Rahman – who cost Chelsea £21.7m – is yet to be loaned out this summer and is expected to be sold.

CENTRE-MID – Juan Sebastian Veron

IN 2001, Veron became the most-expensive player on the planet when he joined Manchester United for a £28.1m fee.

After two sub-par seasons, the Argentine legend – who starred at Lazio and Parma before heading to England – moved to Chelsea for half that fee.

He would play just seven times in the Premier League in FOUR seasons, in which he was joined back to Inter and then Estudiantes.

Veron joined the Argentine side – where he kicked off his career – permanently in 2007.

CENTRE-MID – Tiemoue Bakayoko

AFTER helping Monaco overthrow Paris Saint-Germain to become Ligue 1 champions, Chelsea splashed out to the tune of £40m to sign Bakayoko in 2017.

However, after 29 disappointing matches in his debut season, the Frenchman was shipped off on loan to AC Milan and then back to Monaco.

Bakayoko is now set to be sold this summer for half of the £40m Chelsea paid three years ago.

CENTRE-MID – Danny Drinkwater

ANOTHER central midfielder signed after helping his side to a surprise league triumph, Chelsea brought in Drinkwater from Leicester in a £35m deal a year after the Foxes' 2015-16 heroics.

Drinkwater had spent five impressive years at the King Power Stadium, making over 200 appearances in all competitions.

But the three-cap England midfielder has played just 12 times in the Premier League for the Blues in his three seasons at Stamford Bridge.

In that time he's been loaned to Burnley and Aston Villa – where he made a combined five Premier League appearances.

Since 2019, Drinkwater's life has been mired in controversy after being charged with drink-driving and involved in a nightclub brawl in Manchester which left him with ankle ligament damage.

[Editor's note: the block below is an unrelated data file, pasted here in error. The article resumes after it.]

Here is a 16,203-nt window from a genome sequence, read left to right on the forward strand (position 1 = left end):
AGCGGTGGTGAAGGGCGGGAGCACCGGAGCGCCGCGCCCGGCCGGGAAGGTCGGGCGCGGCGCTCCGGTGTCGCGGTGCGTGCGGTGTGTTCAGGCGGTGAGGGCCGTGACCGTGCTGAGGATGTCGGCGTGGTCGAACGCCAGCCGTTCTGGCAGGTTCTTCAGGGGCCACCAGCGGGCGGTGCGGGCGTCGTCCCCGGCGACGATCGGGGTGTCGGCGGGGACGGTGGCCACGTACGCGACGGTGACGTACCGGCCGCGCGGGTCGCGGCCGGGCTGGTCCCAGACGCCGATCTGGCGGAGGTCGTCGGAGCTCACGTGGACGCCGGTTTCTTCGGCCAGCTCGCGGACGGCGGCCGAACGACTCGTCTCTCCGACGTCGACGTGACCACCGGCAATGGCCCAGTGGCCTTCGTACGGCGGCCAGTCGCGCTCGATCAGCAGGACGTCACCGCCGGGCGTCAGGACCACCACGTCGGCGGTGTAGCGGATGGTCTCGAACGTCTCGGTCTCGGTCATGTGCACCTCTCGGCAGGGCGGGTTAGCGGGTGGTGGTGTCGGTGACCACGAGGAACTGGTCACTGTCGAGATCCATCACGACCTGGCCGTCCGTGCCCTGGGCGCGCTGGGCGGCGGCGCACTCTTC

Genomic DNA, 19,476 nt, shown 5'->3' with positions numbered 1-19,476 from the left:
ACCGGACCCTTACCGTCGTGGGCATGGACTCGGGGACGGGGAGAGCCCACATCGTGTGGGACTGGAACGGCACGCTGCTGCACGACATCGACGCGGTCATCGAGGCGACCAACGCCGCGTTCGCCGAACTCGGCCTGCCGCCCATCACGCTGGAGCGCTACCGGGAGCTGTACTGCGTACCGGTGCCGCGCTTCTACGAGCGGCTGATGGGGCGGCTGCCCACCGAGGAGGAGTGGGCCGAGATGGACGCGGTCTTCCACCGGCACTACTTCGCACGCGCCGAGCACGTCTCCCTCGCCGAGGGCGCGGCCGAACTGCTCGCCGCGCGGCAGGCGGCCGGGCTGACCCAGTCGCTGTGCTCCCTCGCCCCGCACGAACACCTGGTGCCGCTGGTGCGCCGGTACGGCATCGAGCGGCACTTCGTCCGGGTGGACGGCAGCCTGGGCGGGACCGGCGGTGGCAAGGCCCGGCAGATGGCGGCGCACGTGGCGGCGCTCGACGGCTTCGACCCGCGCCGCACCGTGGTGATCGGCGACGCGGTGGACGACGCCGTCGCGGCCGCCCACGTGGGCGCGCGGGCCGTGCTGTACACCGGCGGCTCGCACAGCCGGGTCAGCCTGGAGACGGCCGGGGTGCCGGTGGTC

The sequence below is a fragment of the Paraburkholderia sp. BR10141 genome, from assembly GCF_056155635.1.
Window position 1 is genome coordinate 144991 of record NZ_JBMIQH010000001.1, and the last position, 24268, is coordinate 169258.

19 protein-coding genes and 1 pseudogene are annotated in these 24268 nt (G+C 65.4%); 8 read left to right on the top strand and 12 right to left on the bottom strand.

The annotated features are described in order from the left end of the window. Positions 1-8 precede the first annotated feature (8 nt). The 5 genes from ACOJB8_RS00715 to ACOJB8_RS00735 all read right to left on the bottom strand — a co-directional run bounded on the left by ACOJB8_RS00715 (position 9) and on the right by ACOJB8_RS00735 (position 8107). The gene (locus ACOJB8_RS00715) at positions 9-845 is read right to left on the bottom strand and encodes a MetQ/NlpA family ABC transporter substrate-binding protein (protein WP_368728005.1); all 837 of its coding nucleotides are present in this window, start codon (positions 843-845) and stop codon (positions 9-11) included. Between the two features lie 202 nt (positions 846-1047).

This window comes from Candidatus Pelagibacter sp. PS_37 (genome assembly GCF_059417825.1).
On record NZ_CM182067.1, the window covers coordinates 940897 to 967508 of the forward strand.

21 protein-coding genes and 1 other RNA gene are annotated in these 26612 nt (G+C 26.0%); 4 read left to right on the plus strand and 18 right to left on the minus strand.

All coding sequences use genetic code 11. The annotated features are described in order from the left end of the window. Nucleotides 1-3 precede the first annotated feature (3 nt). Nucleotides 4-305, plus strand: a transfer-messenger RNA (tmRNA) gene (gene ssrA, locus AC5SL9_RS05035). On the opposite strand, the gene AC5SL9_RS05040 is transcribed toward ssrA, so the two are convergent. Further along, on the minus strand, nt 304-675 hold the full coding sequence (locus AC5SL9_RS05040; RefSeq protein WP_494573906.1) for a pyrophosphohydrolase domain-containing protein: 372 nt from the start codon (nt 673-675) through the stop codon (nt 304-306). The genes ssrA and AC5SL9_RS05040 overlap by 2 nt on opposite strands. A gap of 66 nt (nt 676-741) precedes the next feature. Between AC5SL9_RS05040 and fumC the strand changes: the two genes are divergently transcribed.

Drinkwater has not been allocated a squad number for the 2020-21 season and is likely to be sold.

FORWARD – Andriy Shevchenko

THE Ukrainian striker was an undoubted star at AC Milan earlier in his career.

So it's little wonder the club paid £30.8m to sign him in 2005.

But Shevchenko scored just nine times in three years in the Premier League.

Chelsea even paid £190,000 a week for the luxury…

FORWARD – Fernando Torres

THE Blues defined the term "panic buy" when they brought in Torres from Liverpool in January 2011.

Chelsea spent £50m on the former Reds star, who had spent months struggling for form and suffering from a spate of injuries.

In four years, the Spaniard scored just 20 Premier League goals in 110 games.

As well as costing £50m, the Blues were paying Torres £150,000 a week…

FORWARD – Alvaro Morata

HAVING starred at Juventus – and then Real Madrid – Chelsea splashed out £65m to sign Morata in 2017.

But it quickly became clear Morata was struggling to adapt to the Premier League, scoring just 16 times in 47 Premier League games.

Morata was loaned to Atletico Madrid last season, where he impressed another to make the move permanent this summer, becoming just the latest in a long line of big-money flops to be shown the door.